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Desserts Hardcover – Oct 7 2011


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Hardcover, Oct 7 2011
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Amazon.com: 29 reviews
10 of 10 people found the following review helpful
Written for the professional or very experienced home cook Nov. 6 2012
By Anonymous - Published on Amazon.com
Format: Hardcover Vine Customer Review of Free Product
I feel like this book has gotten somewhat of a bad rap from people who had are unfamiliar with the style of book that Michel Roux normally produces. Any of his books are definitely written with the budding professional in mind or at the very least someone with a strong familiarity with professional cooking techniques, terminology and equipment. Adjustments can easily be made for those who do not have a convection oven -- what the text refers to as fan-assisted -- which is something most professionals would know. The recipes are all very well written with thorough explanations of each step for some of the more advanced techniques. Photographs throughout the book are beautiful and are often very effectively used to demonstrate a technique or give a visual example of consistencies or textures of products. Yes, as many others have pointed out, the binding is terrible and hopefully the publisher has corrected this (mine came broken before I had even opened the book).

If you are a beginning professional in the baking industry or are a very advanced home cook/baker looking to expand their technique with classic techniques and variations on classic recipes this is a great book for you. If you are a home baker that is more interested in making cake pops and following Martha Stewart, this book is definitely not for you.

A side note for those complaining about the 'fan-assisted' ovens, claiming such equipment is for restaurants only and all of that . . . convection ovens are readily available on the market and can be found anyplace from your specialty appliance store to Home Depot and Lowe's. Convection just means there are fans to help circulate the air so your product bakes more evenly; if you don't have a convection oven you can still bake any of the recipes in this book, just be aware that you will have to increase the temperature by 25 to 50 degrees depending on your oven.
17 of 21 people found the following review helpful
Flawed but Fresh Concepts for the Professional Pastry Chef March 15 2012
By Brenda Frank - Published on Amazon.com
Format: Hardcover Vine Customer Review of Free Product
WARNING, READ BEFORE USING BOOK: (See customer photo). The page preceding the table of contents contains the usual publication information, printed on a photograph for maximum illegibility: copyright, dates, ISBN, etc. At the top of this page under the heading "notes" are 6 paragraphs. The fifth paragraph reads: "Timings are for fan-assisted [convection] ovens. If using a conventional oven, increase the temperature by 30°F. (15°C.). IN OTHER WORDS, IF YOU DON'T HAVE A CONVENTION OVEN, RAISE ALL BAKING TEMPERATURES BY 30°F.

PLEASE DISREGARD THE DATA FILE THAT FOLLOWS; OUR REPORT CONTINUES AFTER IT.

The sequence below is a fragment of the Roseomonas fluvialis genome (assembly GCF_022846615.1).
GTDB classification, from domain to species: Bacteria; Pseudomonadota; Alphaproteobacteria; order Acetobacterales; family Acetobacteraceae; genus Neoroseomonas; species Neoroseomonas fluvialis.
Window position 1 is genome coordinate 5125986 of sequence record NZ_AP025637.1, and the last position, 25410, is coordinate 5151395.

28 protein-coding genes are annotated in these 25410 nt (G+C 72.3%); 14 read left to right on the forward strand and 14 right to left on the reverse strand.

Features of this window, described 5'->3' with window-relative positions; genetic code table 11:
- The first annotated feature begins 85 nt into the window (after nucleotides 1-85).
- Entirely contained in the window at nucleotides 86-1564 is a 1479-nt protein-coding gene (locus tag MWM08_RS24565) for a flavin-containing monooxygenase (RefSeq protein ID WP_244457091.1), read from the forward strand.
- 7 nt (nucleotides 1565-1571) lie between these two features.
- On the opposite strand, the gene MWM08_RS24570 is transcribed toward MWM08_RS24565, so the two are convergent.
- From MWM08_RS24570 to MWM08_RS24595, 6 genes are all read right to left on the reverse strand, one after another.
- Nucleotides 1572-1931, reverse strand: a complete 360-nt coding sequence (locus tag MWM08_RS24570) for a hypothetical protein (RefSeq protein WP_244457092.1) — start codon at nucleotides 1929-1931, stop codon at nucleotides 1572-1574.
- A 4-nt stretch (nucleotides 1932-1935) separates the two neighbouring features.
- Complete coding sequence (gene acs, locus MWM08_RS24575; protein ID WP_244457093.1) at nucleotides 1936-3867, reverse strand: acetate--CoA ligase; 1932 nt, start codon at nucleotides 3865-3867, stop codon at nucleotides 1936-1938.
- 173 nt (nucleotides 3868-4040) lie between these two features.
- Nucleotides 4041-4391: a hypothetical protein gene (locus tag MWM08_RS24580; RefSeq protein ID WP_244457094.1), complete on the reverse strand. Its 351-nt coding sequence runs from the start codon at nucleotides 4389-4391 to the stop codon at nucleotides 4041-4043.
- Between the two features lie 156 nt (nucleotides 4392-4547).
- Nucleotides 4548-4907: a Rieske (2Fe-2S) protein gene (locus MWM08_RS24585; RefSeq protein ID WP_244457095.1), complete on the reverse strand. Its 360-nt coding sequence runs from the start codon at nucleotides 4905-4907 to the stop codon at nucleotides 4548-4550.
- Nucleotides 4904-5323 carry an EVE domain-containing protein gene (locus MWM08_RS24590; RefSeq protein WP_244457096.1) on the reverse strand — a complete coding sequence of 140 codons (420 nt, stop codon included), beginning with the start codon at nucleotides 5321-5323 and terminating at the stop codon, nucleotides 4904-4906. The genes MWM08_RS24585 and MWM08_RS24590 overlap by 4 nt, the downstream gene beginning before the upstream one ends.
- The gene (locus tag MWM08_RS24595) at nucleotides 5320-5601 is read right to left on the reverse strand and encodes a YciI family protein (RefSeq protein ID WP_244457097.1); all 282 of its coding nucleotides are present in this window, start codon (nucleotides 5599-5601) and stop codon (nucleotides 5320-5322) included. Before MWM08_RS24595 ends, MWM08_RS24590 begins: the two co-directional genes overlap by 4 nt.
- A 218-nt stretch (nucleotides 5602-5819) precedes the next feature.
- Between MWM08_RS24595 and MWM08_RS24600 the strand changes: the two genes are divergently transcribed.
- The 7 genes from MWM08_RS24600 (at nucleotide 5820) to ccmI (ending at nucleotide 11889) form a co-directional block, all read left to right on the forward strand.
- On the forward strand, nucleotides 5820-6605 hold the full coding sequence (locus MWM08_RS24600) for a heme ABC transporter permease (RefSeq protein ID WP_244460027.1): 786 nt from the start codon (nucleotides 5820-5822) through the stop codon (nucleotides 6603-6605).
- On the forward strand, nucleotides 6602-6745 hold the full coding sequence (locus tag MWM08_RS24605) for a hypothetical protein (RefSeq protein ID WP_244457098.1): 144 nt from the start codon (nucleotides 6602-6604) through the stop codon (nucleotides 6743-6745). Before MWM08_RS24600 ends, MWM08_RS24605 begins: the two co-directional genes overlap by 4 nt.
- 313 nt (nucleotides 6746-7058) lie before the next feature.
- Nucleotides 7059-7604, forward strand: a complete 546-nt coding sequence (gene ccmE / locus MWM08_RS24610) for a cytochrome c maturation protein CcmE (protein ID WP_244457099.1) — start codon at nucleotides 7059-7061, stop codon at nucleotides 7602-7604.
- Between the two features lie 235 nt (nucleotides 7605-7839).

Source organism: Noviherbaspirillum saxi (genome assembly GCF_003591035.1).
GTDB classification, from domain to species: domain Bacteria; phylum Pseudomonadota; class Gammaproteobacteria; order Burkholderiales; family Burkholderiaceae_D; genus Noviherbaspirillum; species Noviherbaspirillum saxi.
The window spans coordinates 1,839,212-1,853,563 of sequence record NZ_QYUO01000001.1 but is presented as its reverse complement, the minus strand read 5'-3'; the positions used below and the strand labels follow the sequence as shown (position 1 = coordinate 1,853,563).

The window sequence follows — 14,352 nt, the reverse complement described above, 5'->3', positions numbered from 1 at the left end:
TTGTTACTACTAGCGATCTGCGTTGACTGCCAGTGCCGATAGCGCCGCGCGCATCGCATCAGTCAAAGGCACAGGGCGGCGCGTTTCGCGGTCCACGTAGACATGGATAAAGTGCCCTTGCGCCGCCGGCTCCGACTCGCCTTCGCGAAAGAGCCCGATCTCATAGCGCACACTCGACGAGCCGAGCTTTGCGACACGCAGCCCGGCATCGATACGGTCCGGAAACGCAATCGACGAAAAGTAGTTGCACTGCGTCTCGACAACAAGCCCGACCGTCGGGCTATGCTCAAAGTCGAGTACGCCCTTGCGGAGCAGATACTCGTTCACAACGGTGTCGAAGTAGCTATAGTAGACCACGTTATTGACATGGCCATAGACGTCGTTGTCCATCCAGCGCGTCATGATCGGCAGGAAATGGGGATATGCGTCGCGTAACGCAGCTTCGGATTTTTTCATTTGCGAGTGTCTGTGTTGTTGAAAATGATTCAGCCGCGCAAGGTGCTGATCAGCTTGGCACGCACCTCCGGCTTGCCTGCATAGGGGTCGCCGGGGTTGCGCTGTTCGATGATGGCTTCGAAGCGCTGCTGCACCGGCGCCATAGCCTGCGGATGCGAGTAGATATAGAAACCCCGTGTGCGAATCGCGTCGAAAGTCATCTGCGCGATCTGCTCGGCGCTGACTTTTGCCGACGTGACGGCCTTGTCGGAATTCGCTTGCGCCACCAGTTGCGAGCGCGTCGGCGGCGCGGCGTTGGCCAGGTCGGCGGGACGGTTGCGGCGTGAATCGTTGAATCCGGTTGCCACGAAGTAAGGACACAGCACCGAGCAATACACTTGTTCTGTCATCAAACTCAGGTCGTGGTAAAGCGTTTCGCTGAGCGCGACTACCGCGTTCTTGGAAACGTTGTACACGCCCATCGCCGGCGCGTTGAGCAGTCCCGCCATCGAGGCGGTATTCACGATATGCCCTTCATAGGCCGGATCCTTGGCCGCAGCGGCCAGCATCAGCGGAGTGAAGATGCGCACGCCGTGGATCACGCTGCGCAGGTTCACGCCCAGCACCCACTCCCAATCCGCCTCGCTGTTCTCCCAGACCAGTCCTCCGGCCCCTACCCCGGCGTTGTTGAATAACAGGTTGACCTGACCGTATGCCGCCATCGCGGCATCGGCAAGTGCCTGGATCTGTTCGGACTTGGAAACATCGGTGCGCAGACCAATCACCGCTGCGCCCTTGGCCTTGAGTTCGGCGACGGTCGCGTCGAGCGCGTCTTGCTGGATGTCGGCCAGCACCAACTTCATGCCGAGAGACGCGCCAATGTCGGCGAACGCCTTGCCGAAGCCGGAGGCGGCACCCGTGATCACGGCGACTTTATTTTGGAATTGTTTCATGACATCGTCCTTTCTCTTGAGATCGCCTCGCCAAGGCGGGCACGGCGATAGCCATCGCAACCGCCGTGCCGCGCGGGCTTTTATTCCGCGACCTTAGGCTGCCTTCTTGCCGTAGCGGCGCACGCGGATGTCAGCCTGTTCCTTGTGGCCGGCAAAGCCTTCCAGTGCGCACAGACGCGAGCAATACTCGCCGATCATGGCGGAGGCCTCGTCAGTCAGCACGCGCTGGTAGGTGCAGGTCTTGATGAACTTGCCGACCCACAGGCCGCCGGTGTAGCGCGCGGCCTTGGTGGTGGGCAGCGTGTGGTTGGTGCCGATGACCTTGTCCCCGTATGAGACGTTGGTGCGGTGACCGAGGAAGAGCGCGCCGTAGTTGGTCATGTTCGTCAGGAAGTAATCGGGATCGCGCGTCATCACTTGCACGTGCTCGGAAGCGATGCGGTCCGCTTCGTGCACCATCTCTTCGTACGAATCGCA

Michel Roux is, without question, one of the world's best, most accomplished, pastry chefs. He presents "Desserts" as a "fresh look" at the subject with "updated great classics and mouthwatering contemporary recipes, inspired by his travels and designed to suit today's fresher, lighter palate." This is an accurate description of the contents, which span the gamut of desserts (fruit, cremes, souffles, puddings, crepes, ice creams, meringues, pastries, cakes, and chocolates). The recipes have numerous beautiful photographs, including photos illustrating techniques. I have not yet tried the recipes but look forward to doing so. Many look perfect for Spring. Note that in 1997 Roux published another cookbook of the same name, Desserts.

I do think that Amazon's description of this book is inaccurate. It states: "For more complicated techniques, helpful step-by-step photos ensure that even inexperienced home cooks and bakers achieve delicious results." Although a few techniques are illustrated, this cookbook is, by no means, suitable for home cooks and certainly not inexperienced cooks. Michel Roux is no Julia Child.

The recipes assume familiarity with professional techniques. Although volume measurements are given, e.g., cups and tablespoons, metric weights are included and produce far more accurate results. The use of "a scant cup" implies, to me, that Roux never intended the chef/cook to measure rather than weigh ingredients.

Further, recipes use professional ingredients, such as leaf gelatin, seldom used by the home baker, and Roux does not provide suppliers or sources. Note: the Internet is a good resource for buying these uncommon ingredients. A few ingredients, such as clotted cream, probably require substitution by even the professional chef, but the recipes provide no suggestions or advice. As for candied mimosa balls used to decorate the mini croquembouche, I could find only 1 source on the Internet. They are made in Toulouse, France, and sell for $11.00 a quarter ounce!

Big technical problems: the binding and printing. A quality cookbook should not fall apart after a few uses. The publisher has a serious problem with the binding. Also, text should not be written on photos as on page 163. It is illegible.